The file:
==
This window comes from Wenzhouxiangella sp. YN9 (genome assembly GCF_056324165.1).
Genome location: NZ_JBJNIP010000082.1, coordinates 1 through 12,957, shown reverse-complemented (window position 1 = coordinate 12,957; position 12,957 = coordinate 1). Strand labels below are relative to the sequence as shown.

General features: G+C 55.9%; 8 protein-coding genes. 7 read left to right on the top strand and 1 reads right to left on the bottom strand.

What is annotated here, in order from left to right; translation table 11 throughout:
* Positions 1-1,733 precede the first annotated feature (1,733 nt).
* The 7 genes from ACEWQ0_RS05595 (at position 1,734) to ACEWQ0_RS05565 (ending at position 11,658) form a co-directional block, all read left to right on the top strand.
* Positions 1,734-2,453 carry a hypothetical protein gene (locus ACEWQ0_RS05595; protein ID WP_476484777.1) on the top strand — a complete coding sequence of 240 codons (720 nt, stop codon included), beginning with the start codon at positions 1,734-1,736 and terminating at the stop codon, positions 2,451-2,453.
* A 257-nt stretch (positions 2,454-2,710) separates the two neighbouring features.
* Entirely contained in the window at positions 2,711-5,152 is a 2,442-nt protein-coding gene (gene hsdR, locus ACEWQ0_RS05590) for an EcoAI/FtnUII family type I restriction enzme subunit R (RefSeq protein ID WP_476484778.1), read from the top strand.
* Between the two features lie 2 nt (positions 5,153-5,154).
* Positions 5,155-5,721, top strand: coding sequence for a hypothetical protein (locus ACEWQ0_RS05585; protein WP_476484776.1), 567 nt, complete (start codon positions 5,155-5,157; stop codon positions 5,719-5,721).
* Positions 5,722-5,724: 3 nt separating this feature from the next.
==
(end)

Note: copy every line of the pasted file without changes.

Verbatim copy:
This window comes from Wenzhouxiangella sp. YN9 (genome assembly GCF_056324165.1).
Genome location: NZ_JBJNIP010000082.1, coordinates 1 through 12,957, shown reverse-complemented (window position 1 = coordinate 12,957; position 12,957 = coordinate 1). Strand labels below are relative to the sequence as shown.

General features: G+C 55.9%; 8 protein-coding genes. 7 read left to right on the top strand and 1 reads right to left on the bottom strand.

What is annotated here, in order from left to right; translation table 11 throughout:
* Positions 1-1,733 precede the first annotated feature (1,733 nt).
* The 7 genes from ACEWQ0_RS05595 (at position 1,734) to ACEWQ0_RS05565 (ending at position 11,658) form a co-directional block, all read left to right on the top strand.
* Positions 1,734-2,453 carry a hypothetical protein gene (locus ACEWQ0_RS05595; protein ID WP_476484777.1) on the top strand — a complete coding sequence of 240 codons (720 nt, stop codon included), beginning with the start codon at positions 1,734-1,736 and terminating at the stop codon, positions 2,451-2,453.
* A 257-nt stretch (positions 2,454-2,710) separates the two neighbouring features.
* Entirely contained in the window at positions 2,711-5,152 is a 2,442-nt protein-coding gene (gene hsdR, locus ACEWQ0_RS05590) for an EcoAI/FtnUII family type I restriction enzme subunit R (RefSeq protein ID WP_476484778.1), read from the top strand.
* Between the two features lie 2 nt (positions 5,153-5,154).
* Positions 5,155-5,721, top strand: coding sequence for a hypothetical protein (locus ACEWQ0_RS05585; protein WP_476484776.1), 567 nt, complete (start codon positions 5,155-5,157; stop codon positions 5,719-5,721).
* Positions 5,722-5,724: 3 nt separating this feature from the next.